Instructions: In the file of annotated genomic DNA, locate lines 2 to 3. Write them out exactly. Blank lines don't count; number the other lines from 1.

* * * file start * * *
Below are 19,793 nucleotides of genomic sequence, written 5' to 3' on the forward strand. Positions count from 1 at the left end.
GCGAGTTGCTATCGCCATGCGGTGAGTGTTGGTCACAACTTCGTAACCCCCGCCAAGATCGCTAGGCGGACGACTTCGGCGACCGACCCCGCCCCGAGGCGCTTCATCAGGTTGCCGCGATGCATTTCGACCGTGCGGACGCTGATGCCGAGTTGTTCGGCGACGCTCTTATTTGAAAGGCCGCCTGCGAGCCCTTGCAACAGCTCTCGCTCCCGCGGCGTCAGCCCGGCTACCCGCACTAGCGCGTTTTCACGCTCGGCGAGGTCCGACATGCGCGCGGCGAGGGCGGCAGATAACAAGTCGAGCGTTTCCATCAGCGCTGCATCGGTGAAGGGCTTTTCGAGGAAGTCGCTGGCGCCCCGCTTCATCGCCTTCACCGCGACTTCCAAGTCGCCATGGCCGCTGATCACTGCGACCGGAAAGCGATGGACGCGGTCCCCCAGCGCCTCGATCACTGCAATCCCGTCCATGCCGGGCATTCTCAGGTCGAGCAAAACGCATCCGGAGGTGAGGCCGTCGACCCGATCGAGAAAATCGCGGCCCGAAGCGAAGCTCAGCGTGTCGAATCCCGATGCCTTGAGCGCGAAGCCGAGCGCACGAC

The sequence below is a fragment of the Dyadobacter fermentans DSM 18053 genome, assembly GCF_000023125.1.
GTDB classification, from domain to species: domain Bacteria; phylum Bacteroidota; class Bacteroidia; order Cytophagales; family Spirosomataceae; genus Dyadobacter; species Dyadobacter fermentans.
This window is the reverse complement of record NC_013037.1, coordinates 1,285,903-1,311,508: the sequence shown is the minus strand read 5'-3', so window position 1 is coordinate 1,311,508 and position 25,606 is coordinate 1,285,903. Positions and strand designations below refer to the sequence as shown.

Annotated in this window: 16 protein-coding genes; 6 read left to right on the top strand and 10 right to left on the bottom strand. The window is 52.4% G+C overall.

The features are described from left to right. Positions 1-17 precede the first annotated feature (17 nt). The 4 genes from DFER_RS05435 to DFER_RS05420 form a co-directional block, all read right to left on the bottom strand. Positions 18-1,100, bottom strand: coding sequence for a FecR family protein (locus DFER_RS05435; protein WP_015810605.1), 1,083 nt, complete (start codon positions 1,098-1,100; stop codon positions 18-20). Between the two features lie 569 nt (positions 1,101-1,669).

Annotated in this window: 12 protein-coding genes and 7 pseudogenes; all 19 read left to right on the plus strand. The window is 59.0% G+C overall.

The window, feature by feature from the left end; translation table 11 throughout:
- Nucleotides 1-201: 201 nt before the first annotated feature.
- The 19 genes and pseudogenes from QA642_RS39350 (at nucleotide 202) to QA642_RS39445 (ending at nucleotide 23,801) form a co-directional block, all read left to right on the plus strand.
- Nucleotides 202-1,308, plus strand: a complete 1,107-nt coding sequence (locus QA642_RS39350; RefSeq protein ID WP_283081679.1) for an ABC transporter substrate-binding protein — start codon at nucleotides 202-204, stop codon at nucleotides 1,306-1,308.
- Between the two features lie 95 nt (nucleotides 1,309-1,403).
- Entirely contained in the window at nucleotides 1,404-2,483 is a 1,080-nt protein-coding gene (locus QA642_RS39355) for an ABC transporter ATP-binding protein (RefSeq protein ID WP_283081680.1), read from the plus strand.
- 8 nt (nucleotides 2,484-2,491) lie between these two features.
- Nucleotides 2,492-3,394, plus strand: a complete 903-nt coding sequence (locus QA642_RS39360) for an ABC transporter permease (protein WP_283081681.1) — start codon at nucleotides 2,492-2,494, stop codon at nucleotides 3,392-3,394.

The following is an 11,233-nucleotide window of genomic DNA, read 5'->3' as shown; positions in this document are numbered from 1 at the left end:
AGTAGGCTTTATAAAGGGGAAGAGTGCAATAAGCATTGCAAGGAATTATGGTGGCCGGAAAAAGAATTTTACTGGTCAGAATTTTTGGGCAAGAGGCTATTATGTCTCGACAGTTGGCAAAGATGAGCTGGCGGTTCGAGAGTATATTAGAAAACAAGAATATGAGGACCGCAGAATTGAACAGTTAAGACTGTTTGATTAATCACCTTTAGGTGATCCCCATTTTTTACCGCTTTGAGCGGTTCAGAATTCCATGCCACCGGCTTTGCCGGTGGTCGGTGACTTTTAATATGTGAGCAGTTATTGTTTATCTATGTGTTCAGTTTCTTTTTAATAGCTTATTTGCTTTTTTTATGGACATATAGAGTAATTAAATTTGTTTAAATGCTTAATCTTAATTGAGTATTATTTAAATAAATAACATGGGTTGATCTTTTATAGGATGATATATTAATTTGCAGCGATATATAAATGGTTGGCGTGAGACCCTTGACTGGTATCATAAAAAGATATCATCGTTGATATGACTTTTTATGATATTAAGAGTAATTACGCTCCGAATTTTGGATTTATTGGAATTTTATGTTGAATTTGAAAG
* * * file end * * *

GCGAGTTGCTATCGCCATGCGGTGAGTGTTGGTCACAACTTCGTAACCCCCGCCAAGATCGCTAGGCGGACGACTTCGGCGACCGACCCCGCCCCGAGGCGCTTCATCAGGTTGCCGCGATGCATTTCGACCGTGCGGACGCTGATGCCGAGTTGTTCGGCGACGCTCTTATTTGAAAGGCCGCCTGCGAGCCCTTGCAACAGCTCTCGCTCCCGCGGCGTCAGCCCGGCTACCCGCACTAGCGCGTTTTCACGCTCGGCGAGGTCCGACATGCGCGCGGCGAGGGCGGCAGATAACAAGTCGAGCGTTTCCATCAGCGCTGCATCGGTGAAGGGCTTTTCGAGGAAGTCGCTGGCGCCCCGCTTCATCGCCTTCACCGCGACTTCCAAGTCGCCATGGCCGCTGATCACTGCGACCGGAAAGCGATGGACGCGGTCCCCCAGCGCCTCGATCACTGCAATCCCGTCCATGCCGGGCATTCTCAGGTCGAGCAAAACGCATCCGGAGGTGAGGCCGTCGACCCGATCGAGAAAATCGCGGCCCGAAGCGAAGCTCAGCGTGTCGAATCCCGATGCCTTGAGCGCGAAGCCGAGCGCACGAC

The sequence below is a fragment of the Dyadobacter fermentans DSM 18053 genome, assembly GCF_000023125.1.